Cannabis Use Among Lower-Extremity Arthroplasty Patients Does Not Lead to Worse Postoperative Outcomes

“Introduction: Smoking and general categorizations of substance use are linked with increased postoperative complications following total knee arthroplasty (TKA) and total hip arthroplasty (THA). There is a lack of similar evidence on how cannabis use may affect outcomes after arthroplasty. The present study aims to compare postoperative outcomes in cannabis users versus non-cannabis users who underwent THA/TKA. We hypothesize that cannabis users will have no difference in primarily the complication rate, revision rate, and secondarily post-operative Patient-Reported Outcomes Information System (PROMIS) scores, hospital stay, or pain compared to matched controls.

Methods: Billing codes were used to generate lists of hip/knee arthroplasty patients from 2013 to 2019 at our institution. In the case group, cannabis use was confirmed via chart review. Cannabis-using patients were matched appropriately with non-users by (1) the same arthroplasty procedure; (2) BMI ± 3.5; (3) age ± 3 years; (4) sex. Data on postoperative outcomes were collected from charts and compared between groups using either a Chi-square test for qualitative variables or a paired t-test for quantitative variables.

Results: A total of 24 patients with an average age of 57.1 and a BMI of 30.6 were confirmed to have isolated cannabis use. They were matched to 24 patients with an average age of 57.6 and a BMI of 31.4. There were no significant differences in the complication rate (4.2% vs 4.2%, p=1.00), the revision rate (0% vs 4.2%, p=0.31), days of hospital stay (2.7 vs 3.3, p=0.22), or postoperative pain (4.7 vs 4.9, p=0.86). Similarly, there were no significant differences in all PROMIS score measures.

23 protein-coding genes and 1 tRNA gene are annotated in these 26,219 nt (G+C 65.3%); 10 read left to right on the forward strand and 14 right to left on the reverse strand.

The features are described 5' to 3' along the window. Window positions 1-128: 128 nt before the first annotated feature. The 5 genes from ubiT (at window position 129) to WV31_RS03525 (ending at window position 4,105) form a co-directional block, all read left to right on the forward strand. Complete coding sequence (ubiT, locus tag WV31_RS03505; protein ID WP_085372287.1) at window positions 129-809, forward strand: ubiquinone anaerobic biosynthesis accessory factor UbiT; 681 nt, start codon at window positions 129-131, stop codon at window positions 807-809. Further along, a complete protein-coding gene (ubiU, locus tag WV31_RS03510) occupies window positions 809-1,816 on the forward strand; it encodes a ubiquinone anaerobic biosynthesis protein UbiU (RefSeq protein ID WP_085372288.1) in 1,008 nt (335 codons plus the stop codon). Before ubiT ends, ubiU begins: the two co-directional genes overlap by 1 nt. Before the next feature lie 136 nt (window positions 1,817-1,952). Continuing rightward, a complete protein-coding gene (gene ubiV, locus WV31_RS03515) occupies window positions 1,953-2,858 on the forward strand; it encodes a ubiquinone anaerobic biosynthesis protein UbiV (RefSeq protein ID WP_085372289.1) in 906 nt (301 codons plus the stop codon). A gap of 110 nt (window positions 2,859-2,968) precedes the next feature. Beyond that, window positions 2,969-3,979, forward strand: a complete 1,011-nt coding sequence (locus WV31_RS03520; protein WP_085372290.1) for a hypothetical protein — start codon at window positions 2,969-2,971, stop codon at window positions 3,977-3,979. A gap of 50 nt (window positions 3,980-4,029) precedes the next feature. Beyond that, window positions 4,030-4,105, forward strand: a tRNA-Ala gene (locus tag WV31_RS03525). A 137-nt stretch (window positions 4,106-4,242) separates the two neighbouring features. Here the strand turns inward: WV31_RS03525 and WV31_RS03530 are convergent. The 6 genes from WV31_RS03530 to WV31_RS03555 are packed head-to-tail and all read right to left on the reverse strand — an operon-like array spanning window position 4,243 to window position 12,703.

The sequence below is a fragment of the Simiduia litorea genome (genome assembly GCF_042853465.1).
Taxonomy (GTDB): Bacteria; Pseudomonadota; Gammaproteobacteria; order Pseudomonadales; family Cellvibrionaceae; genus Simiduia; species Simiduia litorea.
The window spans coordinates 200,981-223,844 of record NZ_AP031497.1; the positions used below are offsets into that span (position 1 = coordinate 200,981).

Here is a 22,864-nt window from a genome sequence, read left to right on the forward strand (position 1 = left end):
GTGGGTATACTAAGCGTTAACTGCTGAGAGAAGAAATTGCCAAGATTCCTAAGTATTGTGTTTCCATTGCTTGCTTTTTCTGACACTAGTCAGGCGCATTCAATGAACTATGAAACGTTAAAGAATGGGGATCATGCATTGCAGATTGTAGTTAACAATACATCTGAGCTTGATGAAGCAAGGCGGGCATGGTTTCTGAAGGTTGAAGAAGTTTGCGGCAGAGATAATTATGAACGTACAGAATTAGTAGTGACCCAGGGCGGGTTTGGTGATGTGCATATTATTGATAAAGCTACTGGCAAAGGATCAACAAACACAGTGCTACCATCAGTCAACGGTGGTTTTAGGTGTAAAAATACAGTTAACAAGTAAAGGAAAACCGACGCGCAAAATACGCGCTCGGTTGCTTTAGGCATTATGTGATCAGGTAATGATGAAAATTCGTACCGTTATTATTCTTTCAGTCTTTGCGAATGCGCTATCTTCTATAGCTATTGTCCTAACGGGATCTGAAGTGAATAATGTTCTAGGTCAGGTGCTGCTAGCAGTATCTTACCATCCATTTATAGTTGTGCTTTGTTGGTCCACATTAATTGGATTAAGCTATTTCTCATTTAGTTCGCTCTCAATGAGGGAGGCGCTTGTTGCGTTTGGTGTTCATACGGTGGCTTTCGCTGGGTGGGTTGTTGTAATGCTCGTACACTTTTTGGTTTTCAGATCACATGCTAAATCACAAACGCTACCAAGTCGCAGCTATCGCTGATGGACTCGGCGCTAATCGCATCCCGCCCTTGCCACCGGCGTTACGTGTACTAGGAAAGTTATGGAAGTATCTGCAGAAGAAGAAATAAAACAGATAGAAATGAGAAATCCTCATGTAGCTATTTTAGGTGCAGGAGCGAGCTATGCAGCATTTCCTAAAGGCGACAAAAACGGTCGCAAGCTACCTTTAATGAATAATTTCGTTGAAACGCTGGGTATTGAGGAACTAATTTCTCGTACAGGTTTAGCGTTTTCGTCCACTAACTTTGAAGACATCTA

Discussion/conclusions: Current research shows that cannabis use may lead to increased revision arthroplasty and decreased mortality, with mixed findings regarding post-surgical complications. The present study suggests that cannabis-using patients have no difference in postoperative complication rate, revision rate, PROMIS scores, hospital stay, or pain compared to matched controls.”

Leave a Reply

Your email address will not be published. Required fields are marked *